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Originally posted by thelibra
What was the other organization besides Boy Scouts?
They now go by "Venture Scouts", and include both men and women, and presumably could thus care less about sexual preference.
I spent nearly 20,000 characters worth of time and effort to explain that the Scouts does not in fact think homosexuality and atheism is "wrong".
No, it's not. God and Country get mentioned a lot, but it's not what BSA is about. It's about communication, survival, training, and learning to be basically a reliable person in time of need.
Have you ever been a scout, Nygdan? I'm guessing either the answer is "No", or that you were in a truly awful troop.
but those are on the individual troop level, and not the organization as a whole. It's a frickin' international organization, for crying out loud.
Originally posted by WolfofWar
I'm paying a discriminatory organizaton against my will.
I'm paying a discriminatory organizaton against my will
I see you
but it doesn't stop the fact that I can't be a den leader and have my son participate, which under the circumstances I don't want him to.
I always thought it was for the children not for the point.
I don't think that children need to be taught that you must believe in god to be a good person.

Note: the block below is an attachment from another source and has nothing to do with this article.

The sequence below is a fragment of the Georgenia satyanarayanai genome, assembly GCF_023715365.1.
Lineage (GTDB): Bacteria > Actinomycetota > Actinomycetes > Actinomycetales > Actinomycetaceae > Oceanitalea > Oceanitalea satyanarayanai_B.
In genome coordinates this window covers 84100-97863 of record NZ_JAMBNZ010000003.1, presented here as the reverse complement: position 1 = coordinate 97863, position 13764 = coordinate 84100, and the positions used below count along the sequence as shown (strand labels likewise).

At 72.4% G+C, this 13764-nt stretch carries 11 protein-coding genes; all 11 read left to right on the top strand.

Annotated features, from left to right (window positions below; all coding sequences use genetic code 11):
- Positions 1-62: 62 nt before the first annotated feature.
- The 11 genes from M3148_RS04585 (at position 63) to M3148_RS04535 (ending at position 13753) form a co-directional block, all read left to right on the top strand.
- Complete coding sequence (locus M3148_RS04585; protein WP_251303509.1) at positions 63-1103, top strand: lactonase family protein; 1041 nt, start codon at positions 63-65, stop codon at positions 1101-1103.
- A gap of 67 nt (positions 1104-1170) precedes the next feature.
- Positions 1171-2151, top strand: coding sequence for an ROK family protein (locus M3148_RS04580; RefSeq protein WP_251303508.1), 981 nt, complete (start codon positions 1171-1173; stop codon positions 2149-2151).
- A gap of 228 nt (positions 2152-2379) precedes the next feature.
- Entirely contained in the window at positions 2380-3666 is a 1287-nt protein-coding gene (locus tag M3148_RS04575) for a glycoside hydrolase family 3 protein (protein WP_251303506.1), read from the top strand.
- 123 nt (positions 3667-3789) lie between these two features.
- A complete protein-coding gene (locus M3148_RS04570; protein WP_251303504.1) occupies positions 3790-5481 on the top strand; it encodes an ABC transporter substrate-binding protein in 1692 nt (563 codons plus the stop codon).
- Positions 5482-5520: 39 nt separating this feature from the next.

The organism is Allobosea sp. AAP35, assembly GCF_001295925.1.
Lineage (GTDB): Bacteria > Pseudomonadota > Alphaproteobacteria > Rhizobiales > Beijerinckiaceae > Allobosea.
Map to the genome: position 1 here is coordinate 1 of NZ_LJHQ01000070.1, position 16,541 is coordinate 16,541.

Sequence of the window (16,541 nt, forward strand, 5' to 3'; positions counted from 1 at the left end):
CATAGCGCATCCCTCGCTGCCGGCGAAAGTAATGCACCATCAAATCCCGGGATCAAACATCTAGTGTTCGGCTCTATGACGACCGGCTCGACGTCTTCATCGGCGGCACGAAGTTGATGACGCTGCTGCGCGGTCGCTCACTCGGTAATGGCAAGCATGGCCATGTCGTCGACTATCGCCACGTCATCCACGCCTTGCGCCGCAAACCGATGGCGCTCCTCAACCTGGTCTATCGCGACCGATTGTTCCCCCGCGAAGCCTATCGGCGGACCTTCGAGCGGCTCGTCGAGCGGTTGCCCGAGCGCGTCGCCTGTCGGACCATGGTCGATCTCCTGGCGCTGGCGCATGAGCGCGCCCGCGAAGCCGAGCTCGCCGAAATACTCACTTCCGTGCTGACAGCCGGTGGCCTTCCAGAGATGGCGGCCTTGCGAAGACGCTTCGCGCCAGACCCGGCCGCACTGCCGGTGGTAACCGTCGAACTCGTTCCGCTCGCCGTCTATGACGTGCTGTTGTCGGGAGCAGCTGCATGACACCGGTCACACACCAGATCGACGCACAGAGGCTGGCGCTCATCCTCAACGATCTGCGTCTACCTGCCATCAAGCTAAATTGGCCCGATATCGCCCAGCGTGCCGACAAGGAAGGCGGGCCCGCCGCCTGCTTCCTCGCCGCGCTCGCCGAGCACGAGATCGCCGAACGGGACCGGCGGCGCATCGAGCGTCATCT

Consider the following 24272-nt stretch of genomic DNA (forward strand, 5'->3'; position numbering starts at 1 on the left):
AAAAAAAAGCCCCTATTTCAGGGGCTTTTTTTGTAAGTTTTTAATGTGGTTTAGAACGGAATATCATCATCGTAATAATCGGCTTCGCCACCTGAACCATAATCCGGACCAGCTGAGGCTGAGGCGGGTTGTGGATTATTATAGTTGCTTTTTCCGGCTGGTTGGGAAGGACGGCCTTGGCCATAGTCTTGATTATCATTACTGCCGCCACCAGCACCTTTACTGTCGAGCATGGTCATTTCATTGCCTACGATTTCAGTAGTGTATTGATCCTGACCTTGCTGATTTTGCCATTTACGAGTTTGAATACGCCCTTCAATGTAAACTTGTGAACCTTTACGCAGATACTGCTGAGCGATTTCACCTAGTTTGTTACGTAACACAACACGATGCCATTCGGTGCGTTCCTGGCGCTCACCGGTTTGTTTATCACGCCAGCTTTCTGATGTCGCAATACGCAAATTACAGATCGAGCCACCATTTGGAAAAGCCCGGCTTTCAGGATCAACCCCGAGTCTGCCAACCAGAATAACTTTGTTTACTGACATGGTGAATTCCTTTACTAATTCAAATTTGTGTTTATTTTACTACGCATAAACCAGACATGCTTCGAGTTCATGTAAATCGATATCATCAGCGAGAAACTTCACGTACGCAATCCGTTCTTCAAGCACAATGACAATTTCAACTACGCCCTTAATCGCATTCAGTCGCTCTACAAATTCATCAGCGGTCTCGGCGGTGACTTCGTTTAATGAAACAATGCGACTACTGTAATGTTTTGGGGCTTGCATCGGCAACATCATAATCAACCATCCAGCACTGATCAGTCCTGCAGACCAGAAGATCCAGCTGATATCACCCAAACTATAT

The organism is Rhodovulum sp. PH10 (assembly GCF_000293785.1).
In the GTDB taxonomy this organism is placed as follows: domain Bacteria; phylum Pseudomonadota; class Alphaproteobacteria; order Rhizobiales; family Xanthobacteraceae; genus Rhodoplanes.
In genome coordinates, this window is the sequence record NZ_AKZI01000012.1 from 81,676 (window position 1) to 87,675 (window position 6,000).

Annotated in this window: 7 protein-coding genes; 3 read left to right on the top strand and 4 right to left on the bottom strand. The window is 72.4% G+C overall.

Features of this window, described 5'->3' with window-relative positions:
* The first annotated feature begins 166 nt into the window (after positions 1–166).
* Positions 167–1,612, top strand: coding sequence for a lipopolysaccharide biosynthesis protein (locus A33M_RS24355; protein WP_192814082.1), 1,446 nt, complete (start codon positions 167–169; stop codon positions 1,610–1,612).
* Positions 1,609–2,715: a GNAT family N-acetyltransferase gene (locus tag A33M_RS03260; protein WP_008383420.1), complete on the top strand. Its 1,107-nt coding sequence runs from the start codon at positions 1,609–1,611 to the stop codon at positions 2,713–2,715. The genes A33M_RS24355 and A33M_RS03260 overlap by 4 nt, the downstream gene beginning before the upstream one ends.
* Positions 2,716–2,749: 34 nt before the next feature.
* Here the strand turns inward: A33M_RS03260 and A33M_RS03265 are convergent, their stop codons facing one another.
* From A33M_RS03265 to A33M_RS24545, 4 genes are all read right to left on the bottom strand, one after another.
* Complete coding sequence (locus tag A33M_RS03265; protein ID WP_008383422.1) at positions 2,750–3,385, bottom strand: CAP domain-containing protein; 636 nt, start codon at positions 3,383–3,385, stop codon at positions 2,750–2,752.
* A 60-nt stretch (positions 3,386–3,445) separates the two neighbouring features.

In Support of Diversity
More than 90 years ago, the Boy Scouts of America (BSA) was founded on the premise of teaching boys moral and ethical values through an outdoor program that challenges them and teaches them respect for nature, one another, and themselves. Scouting has always represented the best in community, leadership, and service.
The Boy Scouts of America has selected its leaders using the highest standards because strong leaders and positive role models are so important to the healthy development of youth. Today, the organization still stands firm that their leaders exemplify the values outlined in the Scout Oath and Law.
On June 28, 2000, the United States Supreme Court reaffirmed the Boy Scouts of America's standing as a private organization with the right to set its own membership and leadership standards.
The BSA respects the rights of people and groups who hold values that differ from those encompassed in the Scout Oath and Law, and the BSA makes no effort to deny the rights of those whose views differ to hold their attitudes or opinions.
Scouts come from all walks of life and are exposed to diversity in Scouting that they may not otherwise experience. The Boy Scouts of America aims to allow youth to live and learn as children and enjoy Scouting without immersing them in the politics of the day.
We hope that our supporters will continue to value the Boy Scouts of America's respect for diversity and the positive impact Scouting has on young people's lives. We realize that not every individual nor organization subscribes to the same beliefs that the BSA does, but we hope that all Americans can be as respectful of our beliefs as we are of theirs and support the overall good Scouting does in American communities.